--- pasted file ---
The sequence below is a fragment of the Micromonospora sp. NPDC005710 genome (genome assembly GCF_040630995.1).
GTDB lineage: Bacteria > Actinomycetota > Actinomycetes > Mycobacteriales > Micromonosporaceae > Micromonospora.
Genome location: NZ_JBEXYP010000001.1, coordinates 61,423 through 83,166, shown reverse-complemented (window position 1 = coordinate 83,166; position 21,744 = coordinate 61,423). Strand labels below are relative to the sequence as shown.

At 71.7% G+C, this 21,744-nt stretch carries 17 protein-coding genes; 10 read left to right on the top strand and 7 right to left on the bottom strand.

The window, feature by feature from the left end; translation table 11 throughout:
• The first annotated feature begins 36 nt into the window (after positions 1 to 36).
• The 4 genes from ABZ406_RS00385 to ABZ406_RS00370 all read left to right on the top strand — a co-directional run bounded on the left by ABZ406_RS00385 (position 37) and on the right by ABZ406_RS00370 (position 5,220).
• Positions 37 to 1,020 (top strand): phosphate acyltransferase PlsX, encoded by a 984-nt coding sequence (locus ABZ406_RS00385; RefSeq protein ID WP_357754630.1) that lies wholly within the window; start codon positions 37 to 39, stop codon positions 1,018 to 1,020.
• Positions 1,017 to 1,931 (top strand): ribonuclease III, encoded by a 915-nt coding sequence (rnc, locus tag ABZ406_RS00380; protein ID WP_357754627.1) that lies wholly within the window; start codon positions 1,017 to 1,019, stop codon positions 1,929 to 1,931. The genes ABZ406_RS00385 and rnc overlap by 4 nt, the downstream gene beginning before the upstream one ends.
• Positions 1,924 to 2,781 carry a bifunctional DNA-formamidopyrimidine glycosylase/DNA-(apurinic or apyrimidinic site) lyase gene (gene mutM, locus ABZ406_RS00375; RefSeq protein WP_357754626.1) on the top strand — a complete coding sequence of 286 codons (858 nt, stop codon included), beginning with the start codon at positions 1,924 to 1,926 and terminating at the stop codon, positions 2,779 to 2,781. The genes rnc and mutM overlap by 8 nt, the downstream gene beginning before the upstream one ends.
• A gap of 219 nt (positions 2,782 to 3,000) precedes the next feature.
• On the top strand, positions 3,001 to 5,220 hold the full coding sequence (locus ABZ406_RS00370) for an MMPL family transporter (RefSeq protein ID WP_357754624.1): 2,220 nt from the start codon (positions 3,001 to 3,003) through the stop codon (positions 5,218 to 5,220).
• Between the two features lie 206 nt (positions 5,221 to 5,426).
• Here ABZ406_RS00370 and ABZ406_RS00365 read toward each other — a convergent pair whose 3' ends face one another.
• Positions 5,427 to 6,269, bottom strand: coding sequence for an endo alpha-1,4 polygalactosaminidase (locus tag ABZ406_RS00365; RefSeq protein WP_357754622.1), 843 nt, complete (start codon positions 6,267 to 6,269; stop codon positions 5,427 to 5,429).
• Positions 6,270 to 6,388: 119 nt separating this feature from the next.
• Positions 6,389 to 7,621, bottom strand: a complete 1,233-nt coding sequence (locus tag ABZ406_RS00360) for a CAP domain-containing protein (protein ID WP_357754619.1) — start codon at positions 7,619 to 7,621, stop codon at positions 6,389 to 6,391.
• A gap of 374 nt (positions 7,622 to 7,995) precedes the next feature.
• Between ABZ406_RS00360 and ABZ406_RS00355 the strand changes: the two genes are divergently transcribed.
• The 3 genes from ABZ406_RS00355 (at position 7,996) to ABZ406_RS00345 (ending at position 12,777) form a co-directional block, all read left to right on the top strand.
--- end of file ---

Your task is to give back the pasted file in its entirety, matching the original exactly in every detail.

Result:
The sequence below is a fragment of the Micromonospora sp. NPDC005710 genome (genome assembly GCF_040630995.1).
GTDB lineage: Bacteria > Actinomycetota > Actinomycetes > Mycobacteriales > Micromonosporaceae > Micromonospora.
Genome location: NZ_JBEXYP010000001.1, coordinates 61,423 through 83,166, shown reverse-complemented (window position 1 = coordinate 83,166; position 21,744 = coordinate 61,423). Strand labels below are relative to the sequence as shown.

At 71.7% G+C, this 21,744-nt stretch carries 17 protein-coding genes; 10 read left to right on the top strand and 7 right to left on the bottom strand.

The window, feature by feature from the left end; translation table 11 throughout:
• The first annotated feature begins 36 nt into the window (after positions 1 to 36).
• The 4 genes from ABZ406_RS00385 to ABZ406_RS00370 all read left to right on the top strand — a co-directional run bounded on the left by ABZ406_RS00385 (position 37) and on the right by ABZ406_RS00370 (position 5,220).
• Positions 37 to 1,020 (top strand): phosphate acyltransferase PlsX, encoded by a 984-nt coding sequence (locus ABZ406_RS00385; RefSeq protein ID WP_357754630.1) that lies wholly within the window; start codon positions 37 to 39, stop codon positions 1,018 to 1,020.
• Positions 1,017 to 1,931 (top strand): ribonuclease III, encoded by a 915-nt coding sequence (rnc, locus tag ABZ406_RS00380; protein ID WP_357754627.1) that lies wholly within the window; start codon positions 1,017 to 1,019, stop codon positions 1,929 to 1,931. The genes ABZ406_RS00385 and rnc overlap by 4 nt, the downstream gene beginning before the upstream one ends.
• Positions 1,924 to 2,781 carry a bifunctional DNA-formamidopyrimidine glycosylase/DNA-(apurinic or apyrimidinic site) lyase gene (gene mutM, locus ABZ406_RS00375; RefSeq protein WP_357754626.1) on the top strand — a complete coding sequence of 286 codons (858 nt, stop codon included), beginning with the start codon at positions 1,924 to 1,926 and terminating at the stop codon, positions 2,779 to 2,781. The genes rnc and mutM overlap by 8 nt, the downstream gene beginning before the upstream one ends.
• A gap of 219 nt (positions 2,782 to 3,000) precedes the next feature.
• On the top strand, positions 3,001 to 5,220 hold the full coding sequence (locus ABZ406_RS00370) for an MMPL family transporter (RefSeq protein ID WP_357754624.1): 2,220 nt from the start codon (positions 3,001 to 3,003) through the stop codon (positions 5,218 to 5,220).
• Between the two features lie 206 nt (positions 5,221 to 5,426).
• Here ABZ406_RS00370 and ABZ406_RS00365 read toward each other — a convergent pair whose 3' ends face one another.
• Positions 5,427 to 6,269, bottom strand: coding sequence for an endo alpha-1,4 polygalactosaminidase (locus tag ABZ406_RS00365; RefSeq protein WP_357754622.1), 843 nt, complete (start codon positions 6,267 to 6,269; stop codon positions 5,427 to 5,429).
• Positions 6,270 to 6,388: 119 nt separating this feature from the next.
• Positions 6,389 to 7,621, bottom strand: a complete 1,233-nt coding sequence (locus tag ABZ406_RS00360) for a CAP domain-containing protein (protein ID WP_357754619.1) — start codon at positions 7,619 to 7,621, stop codon at positions 6,389 to 6,391.
• A gap of 374 nt (positions 7,622 to 7,995) precedes the next feature.
• Between ABZ406_RS00360 and ABZ406_RS00355 the strand changes: the two genes are divergently transcribed.
• The 3 genes from ABZ406_RS00355 (at position 7,996) to ABZ406_RS00345 (ending at position 12,777) form a co-directional block, all read left to right on the top strand.